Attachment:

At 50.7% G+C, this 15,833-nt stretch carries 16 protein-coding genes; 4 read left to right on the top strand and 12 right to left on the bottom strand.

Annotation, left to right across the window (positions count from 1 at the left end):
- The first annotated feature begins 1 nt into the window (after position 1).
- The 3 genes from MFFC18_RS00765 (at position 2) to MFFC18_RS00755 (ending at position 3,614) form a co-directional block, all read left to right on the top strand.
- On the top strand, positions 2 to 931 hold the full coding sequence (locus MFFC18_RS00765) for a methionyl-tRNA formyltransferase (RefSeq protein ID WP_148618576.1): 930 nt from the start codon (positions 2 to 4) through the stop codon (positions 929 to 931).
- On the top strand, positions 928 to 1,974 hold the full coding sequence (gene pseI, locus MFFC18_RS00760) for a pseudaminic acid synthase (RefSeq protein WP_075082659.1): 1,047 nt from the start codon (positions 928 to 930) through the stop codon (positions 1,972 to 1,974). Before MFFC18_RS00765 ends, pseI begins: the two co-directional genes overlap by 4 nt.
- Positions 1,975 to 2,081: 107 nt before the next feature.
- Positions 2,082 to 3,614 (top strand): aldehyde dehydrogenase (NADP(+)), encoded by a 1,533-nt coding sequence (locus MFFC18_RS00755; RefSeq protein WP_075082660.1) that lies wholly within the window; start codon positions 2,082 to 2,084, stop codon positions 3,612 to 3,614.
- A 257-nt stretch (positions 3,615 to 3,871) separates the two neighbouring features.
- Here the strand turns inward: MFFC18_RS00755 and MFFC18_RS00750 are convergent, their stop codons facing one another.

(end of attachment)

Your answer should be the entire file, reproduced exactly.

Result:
At 50.7% G+C, this 15,833-nt stretch carries 16 protein-coding genes; 4 read left to right on the top strand and 12 right to left on the bottom strand.

Annotation, left to right across the window (positions count from 1 at the left end):
- The first annotated feature begins 1 nt into the window (after position 1).
- The 3 genes from MFFC18_RS00765 (at position 2) to MFFC18_RS00755 (ending at position 3,614) form a co-directional block, all read left to right on the top strand.
- On the top strand, positions 2 to 931 hold the full coding sequence (locus MFFC18_RS00765) for a methionyl-tRNA formyltransferase (RefSeq protein ID WP_148618576.1): 930 nt from the start codon (positions 2 to 4) through the stop codon (positions 929 to 931).
- On the top strand, positions 928 to 1,974 hold the full coding sequence (gene pseI, locus MFFC18_RS00760) for a pseudaminic acid synthase (RefSeq protein WP_075082659.1): 1,047 nt from the start codon (positions 928 to 930) through the stop codon (positions 1,972 to 1,974). Before MFFC18_RS00765 ends, pseI begins: the two co-directional genes overlap by 4 nt.
- Positions 1,975 to 2,081: 107 nt before the next feature.
- Positions 2,082 to 3,614 (top strand): aldehyde dehydrogenase (NADP(+)), encoded by a 1,533-nt coding sequence (locus MFFC18_RS00755; RefSeq protein WP_075082660.1) that lies wholly within the window; start codon positions 2,082 to 2,084, stop codon positions 3,612 to 3,614.
- A 257-nt stretch (positions 3,615 to 3,871) separates the two neighbouring features.
- Here the strand turns inward: MFFC18_RS00755 and MFFC18_RS00750 are convergent, their stop codons facing one another.